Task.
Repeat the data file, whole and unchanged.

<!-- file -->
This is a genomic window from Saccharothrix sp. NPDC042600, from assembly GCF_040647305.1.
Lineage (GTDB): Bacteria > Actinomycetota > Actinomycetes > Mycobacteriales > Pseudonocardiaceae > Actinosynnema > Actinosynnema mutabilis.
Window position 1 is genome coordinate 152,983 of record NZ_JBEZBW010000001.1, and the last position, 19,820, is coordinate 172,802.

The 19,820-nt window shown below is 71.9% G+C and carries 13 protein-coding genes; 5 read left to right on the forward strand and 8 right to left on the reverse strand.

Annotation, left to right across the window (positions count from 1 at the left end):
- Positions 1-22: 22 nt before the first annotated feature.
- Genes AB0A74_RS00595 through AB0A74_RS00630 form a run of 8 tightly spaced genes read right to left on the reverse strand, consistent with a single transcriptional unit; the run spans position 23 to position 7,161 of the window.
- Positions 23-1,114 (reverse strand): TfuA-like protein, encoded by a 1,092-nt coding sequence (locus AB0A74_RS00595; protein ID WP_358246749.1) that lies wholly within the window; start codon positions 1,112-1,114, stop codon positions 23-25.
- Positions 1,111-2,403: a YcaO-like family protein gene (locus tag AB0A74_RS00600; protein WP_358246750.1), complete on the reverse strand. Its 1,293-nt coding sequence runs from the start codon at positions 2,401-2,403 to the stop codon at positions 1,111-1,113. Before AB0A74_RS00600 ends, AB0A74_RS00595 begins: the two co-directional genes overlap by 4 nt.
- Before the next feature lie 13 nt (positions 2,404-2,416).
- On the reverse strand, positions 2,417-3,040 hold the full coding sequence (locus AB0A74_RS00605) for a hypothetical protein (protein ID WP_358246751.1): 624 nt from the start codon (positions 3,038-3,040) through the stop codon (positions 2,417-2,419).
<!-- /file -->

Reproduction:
This is a genomic window from Saccharothrix sp. NPDC042600, from assembly GCF_040647305.1.
Lineage (GTDB): Bacteria > Actinomycetota > Actinomycetes > Mycobacteriales > Pseudonocardiaceae > Actinosynnema > Actinosynnema mutabilis.
Window position 1 is genome coordinate 152,983 of record NZ_JBEZBW010000001.1, and the last position, 19,820, is coordinate 172,802.

The 19,820-nt window shown below is 71.9% G+C and carries 13 protein-coding genes; 5 read left to right on the forward strand and 8 right to left on the reverse strand.

Annotation, left to right across the window (positions count from 1 at the left end):
- Positions 1-22: 22 nt before the first annotated feature.
- Genes AB0A74_RS00595 through AB0A74_RS00630 form a run of 8 tightly spaced genes read right to left on the reverse strand, consistent with a single transcriptional unit; the run spans position 23 to position 7,161 of the window.
- Positions 23-1,114 (reverse strand): TfuA-like protein, encoded by a 1,092-nt coding sequence (locus AB0A74_RS00595; protein ID WP_358246749.1) that lies wholly within the window; start codon positions 1,112-1,114, stop codon positions 23-25.
- Positions 1,111-2,403: a YcaO-like family protein gene (locus tag AB0A74_RS00600; protein WP_358246750.1), complete on the reverse strand. Its 1,293-nt coding sequence runs from the start codon at positions 2,401-2,403 to the stop codon at positions 1,111-1,113. Before AB0A74_RS00600 ends, AB0A74_RS00595 begins: the two co-directional genes overlap by 4 nt.
- Before the next feature lie 13 nt (positions 2,404-2,416).
- On the reverse strand, positions 2,417-3,040 hold the full coding sequence (locus AB0A74_RS00605) for a hypothetical protein (protein ID WP_358246751.1): 624 nt from the start codon (positions 3,038-3,040) through the stop codon (positions 2,417-2,419).